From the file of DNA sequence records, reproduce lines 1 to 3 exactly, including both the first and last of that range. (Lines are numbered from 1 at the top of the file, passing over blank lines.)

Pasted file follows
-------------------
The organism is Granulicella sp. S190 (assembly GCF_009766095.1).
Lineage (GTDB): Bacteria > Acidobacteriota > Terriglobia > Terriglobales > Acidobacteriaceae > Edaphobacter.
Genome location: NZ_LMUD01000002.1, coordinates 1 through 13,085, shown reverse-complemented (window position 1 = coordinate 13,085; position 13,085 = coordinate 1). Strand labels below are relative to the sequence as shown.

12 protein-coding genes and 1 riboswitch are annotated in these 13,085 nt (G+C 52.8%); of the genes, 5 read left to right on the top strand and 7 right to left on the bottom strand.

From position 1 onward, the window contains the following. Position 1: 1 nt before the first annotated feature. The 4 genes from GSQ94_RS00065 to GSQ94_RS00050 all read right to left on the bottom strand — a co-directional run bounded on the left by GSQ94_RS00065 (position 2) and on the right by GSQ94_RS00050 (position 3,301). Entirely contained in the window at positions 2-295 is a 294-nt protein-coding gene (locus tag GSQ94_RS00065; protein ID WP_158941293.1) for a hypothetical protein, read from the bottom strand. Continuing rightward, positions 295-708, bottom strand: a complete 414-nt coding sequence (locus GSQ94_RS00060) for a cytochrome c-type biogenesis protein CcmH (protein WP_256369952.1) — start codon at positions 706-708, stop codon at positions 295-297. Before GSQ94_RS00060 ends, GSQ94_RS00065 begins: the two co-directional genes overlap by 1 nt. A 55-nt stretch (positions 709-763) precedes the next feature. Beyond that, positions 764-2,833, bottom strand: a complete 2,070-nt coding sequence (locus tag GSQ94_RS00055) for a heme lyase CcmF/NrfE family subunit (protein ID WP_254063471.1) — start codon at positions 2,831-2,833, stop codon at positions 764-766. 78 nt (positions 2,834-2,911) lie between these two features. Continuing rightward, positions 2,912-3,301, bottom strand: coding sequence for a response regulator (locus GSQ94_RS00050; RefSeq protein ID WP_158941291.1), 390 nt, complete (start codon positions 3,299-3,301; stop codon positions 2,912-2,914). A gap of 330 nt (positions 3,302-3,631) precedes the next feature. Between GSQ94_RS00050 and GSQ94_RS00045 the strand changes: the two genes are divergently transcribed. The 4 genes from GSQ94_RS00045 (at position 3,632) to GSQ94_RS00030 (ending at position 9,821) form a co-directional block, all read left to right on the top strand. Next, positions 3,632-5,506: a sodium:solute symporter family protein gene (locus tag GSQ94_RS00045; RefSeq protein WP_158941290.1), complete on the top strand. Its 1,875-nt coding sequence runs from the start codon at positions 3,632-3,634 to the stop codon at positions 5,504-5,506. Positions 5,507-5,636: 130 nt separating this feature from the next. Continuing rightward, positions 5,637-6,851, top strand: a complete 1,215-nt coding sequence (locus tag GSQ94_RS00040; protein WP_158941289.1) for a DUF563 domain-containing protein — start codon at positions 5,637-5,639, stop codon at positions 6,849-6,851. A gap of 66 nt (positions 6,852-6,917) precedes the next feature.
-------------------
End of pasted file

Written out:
The organism is Granulicella sp. S190 (assembly GCF_009766095.1).
Lineage (GTDB): Bacteria > Acidobacteriota > Terriglobia > Terriglobales > Acidobacteriaceae > Edaphobacter.
Genome location: NZ_LMUD01000002.1, coordinates 1 through 13,085, shown reverse-complemented (window position 1 = coordinate 13,085; position 13,085 = coordinate 1). Strand labels below are relative to the sequence as shown.